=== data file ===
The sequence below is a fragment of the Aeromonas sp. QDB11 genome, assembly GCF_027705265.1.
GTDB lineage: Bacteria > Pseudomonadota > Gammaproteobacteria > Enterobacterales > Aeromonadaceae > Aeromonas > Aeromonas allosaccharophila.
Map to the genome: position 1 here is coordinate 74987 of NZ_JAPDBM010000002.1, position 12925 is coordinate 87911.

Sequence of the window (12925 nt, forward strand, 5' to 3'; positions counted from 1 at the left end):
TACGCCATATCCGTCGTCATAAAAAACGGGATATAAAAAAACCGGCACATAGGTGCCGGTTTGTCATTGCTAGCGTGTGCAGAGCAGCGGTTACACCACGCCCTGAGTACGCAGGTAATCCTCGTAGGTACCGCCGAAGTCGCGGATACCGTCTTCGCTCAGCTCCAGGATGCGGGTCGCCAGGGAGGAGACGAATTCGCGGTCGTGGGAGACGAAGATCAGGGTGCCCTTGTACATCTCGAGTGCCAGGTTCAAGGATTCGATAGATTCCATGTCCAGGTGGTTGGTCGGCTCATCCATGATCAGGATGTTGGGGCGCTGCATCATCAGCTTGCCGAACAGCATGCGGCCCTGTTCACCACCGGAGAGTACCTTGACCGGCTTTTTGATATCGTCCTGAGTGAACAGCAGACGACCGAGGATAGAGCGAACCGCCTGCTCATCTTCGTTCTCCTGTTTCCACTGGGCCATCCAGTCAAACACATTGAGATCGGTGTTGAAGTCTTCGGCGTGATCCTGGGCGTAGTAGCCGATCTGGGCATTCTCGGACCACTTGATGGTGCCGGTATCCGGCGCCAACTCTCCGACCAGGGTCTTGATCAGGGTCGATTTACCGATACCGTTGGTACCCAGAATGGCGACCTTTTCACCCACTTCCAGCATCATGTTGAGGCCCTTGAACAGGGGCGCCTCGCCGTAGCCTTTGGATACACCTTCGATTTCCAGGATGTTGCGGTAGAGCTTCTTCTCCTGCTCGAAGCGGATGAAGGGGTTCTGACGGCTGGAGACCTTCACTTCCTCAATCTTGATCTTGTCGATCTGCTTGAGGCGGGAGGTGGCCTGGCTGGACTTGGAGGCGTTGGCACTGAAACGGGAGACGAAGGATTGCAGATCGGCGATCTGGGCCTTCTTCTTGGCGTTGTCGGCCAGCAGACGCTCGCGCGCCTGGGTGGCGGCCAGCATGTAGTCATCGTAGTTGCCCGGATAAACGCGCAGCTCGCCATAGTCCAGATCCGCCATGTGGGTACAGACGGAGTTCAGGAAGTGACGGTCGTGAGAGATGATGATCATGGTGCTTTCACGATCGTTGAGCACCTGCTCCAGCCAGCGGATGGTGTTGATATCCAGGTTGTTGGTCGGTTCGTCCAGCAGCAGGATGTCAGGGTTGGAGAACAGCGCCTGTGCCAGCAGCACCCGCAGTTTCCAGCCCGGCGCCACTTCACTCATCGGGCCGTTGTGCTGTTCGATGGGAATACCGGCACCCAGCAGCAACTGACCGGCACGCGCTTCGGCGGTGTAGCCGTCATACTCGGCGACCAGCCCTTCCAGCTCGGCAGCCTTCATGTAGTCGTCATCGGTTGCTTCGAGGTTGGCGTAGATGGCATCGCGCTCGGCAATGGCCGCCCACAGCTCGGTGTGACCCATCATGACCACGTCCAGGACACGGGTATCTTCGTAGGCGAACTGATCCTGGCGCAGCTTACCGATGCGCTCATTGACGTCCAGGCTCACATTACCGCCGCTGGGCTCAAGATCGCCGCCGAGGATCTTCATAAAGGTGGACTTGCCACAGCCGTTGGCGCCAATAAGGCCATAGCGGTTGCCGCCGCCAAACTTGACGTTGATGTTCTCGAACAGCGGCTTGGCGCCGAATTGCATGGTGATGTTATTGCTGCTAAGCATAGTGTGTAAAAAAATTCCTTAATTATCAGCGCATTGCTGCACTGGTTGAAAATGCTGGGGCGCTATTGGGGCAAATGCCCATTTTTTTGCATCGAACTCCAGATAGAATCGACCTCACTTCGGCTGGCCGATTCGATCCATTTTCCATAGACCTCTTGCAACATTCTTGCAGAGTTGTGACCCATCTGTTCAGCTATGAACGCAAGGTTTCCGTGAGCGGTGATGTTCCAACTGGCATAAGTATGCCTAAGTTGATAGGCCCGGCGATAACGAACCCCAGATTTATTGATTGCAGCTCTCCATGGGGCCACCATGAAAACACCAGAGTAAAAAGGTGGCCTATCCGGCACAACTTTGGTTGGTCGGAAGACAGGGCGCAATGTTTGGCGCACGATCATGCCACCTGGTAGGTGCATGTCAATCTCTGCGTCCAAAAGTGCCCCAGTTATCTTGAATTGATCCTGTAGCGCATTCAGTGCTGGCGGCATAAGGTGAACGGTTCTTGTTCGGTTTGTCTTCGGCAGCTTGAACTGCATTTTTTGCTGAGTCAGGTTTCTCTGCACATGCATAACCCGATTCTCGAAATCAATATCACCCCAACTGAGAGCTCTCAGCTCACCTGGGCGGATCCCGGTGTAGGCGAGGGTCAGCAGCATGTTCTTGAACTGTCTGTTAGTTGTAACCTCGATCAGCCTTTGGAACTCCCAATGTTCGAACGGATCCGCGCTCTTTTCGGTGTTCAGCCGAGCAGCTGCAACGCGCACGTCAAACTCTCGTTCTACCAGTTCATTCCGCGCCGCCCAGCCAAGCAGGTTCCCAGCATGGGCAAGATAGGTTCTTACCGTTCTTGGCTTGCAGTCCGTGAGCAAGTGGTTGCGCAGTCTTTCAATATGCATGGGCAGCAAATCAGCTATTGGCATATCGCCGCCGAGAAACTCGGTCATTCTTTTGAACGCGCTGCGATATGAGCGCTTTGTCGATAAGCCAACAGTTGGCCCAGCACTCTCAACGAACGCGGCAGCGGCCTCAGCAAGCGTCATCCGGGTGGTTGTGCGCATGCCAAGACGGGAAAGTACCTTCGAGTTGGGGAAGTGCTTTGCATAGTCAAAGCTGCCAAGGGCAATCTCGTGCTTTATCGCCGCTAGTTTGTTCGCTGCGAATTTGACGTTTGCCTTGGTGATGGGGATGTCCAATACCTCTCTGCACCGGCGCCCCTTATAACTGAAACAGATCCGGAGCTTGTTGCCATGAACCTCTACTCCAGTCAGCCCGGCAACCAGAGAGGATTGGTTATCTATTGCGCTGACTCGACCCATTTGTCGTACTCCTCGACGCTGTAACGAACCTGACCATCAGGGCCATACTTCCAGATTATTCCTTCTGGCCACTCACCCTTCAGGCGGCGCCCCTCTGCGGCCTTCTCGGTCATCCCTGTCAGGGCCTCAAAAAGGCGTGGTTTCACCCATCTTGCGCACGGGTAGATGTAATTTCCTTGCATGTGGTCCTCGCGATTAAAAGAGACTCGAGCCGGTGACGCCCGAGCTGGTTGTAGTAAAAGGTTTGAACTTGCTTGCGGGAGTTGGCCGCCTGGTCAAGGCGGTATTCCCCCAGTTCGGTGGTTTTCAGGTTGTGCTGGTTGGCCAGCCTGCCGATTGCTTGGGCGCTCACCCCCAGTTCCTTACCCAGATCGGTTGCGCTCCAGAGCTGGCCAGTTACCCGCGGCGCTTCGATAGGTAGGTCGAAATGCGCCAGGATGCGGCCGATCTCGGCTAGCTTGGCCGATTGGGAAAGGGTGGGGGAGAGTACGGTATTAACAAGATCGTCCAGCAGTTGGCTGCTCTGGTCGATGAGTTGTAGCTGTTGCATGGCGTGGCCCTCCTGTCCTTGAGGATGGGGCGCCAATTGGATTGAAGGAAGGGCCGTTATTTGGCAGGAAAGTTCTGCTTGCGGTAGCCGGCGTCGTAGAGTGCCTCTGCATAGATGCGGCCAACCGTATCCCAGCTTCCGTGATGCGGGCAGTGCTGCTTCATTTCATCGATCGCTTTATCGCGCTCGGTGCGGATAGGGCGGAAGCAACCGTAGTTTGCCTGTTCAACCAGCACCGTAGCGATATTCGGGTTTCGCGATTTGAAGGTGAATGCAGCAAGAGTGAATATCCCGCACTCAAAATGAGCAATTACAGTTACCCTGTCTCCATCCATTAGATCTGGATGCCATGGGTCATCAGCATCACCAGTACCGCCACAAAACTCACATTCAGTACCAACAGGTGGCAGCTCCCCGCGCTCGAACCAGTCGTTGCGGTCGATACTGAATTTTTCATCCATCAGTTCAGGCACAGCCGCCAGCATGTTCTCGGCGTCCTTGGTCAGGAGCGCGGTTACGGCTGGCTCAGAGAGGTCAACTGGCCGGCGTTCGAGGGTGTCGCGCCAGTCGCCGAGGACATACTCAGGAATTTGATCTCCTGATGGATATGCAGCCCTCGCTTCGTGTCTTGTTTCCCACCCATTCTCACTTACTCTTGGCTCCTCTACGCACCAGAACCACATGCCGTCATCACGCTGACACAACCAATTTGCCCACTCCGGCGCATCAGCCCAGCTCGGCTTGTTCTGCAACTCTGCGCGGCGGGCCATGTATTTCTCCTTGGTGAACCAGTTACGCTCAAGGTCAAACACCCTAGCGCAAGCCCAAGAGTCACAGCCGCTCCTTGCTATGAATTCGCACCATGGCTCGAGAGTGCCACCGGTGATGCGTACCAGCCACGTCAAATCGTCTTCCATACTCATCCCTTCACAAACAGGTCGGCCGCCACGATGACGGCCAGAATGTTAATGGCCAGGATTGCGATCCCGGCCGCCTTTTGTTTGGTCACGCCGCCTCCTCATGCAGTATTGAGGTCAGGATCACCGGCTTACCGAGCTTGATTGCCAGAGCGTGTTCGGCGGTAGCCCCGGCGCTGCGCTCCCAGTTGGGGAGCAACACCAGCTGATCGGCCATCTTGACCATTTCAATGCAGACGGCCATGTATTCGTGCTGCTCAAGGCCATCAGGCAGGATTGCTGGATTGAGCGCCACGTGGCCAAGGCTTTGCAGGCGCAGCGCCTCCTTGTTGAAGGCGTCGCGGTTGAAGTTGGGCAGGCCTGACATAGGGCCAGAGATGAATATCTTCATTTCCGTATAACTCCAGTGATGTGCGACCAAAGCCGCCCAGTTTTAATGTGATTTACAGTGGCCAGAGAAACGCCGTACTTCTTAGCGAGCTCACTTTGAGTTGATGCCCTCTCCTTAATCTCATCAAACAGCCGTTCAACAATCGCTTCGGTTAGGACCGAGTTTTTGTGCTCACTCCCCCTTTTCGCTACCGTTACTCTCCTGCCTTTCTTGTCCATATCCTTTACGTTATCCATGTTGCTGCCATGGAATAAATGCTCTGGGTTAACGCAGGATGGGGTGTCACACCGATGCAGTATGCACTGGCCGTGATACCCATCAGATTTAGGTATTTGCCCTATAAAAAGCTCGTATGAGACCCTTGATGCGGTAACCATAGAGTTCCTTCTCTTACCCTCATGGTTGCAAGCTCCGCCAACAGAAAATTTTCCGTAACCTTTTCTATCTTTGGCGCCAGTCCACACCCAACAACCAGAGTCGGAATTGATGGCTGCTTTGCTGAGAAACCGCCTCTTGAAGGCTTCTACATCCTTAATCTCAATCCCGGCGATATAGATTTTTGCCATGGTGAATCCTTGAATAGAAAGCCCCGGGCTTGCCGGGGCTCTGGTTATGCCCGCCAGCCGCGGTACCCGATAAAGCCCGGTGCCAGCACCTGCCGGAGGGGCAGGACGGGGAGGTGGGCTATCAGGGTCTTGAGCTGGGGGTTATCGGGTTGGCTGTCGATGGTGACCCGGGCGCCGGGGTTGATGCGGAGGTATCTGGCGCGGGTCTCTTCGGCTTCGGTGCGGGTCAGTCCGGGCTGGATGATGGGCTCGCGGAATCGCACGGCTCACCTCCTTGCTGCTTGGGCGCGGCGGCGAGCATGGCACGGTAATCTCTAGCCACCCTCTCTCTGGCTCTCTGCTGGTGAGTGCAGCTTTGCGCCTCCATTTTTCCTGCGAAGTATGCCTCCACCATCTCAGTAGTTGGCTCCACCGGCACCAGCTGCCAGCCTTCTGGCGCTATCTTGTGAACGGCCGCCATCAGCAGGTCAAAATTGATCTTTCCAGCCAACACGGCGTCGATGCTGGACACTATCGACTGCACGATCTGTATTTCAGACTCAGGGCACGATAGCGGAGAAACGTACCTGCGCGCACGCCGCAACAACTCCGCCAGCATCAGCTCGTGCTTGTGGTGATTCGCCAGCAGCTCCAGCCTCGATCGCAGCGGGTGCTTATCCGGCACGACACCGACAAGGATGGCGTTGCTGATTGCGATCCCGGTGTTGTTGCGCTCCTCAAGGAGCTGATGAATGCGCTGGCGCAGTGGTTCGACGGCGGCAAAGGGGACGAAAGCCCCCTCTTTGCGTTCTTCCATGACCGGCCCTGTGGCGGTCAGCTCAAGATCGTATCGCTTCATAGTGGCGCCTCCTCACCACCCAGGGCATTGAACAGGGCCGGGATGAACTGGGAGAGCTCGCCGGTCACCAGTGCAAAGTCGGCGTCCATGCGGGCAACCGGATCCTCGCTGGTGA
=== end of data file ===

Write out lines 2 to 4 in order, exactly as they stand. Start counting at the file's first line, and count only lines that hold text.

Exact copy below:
GTDB lineage: Bacteria > Pseudomonadota > Gammaproteobacteria > Enterobacterales > Aeromonadaceae > Aeromonas > Aeromonas allosaccharophila.
Map to the genome: position 1 here is coordinate 74987 of NZ_JAPDBM010000002.1, position 12925 is coordinate 87911.

Sequence of the window (12925 nt, forward strand, 5' to 3'; positions counted from 1 at the left end):